Cyberbullying Among Adolescents: Implications for Empirical Research Cyberbullying Research Center image 1

By Justin W. Patchin and Sameer Hinduja

Research into the causes and consequences of cyberbullying among adolescents has exploded in the past 5 years [1]. However, much of the literature is largely descriptive in nature and/or suffers from methodological limitations associated with accessing and studying young people who are engaged in constantly changing high-tech behaviors. These challenges notwithstanding, a clearer picture is beginning to emerge detailing the social and psychological maladies linked to experiences with cyberbullying. Youth who experience cyberbullying, both as victims and as offenders, report lower self-esteem [2] and [3], higher depression and suicidal ideation [3], [4] and [5], and increased school problems and participation in other problematic offline behaviors [6], [7] and [8]. It is also true that traditional bullying still occurs with more frequency than cyberbullying [3], although the gap could be narrowing [9].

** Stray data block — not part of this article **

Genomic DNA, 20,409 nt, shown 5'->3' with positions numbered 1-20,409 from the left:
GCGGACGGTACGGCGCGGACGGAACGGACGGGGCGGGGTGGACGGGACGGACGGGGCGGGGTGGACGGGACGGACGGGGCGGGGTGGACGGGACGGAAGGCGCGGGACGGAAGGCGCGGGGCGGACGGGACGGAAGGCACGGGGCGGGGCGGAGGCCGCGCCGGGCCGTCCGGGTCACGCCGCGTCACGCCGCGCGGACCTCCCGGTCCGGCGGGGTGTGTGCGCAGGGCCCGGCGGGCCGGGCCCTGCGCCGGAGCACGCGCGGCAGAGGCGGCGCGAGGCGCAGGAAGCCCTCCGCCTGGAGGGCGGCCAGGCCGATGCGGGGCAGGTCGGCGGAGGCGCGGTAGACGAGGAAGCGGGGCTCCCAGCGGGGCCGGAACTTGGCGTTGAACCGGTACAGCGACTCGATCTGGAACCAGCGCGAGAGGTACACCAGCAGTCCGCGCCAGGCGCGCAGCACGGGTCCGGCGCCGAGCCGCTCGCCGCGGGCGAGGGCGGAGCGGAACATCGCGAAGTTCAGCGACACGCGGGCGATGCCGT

Patchin, J. W. & Hinduja, S. (2013). Cyberbullying among Adolescents: Implications for Empirical Research. Journal of Adolescent Health 53(4), 431-432.

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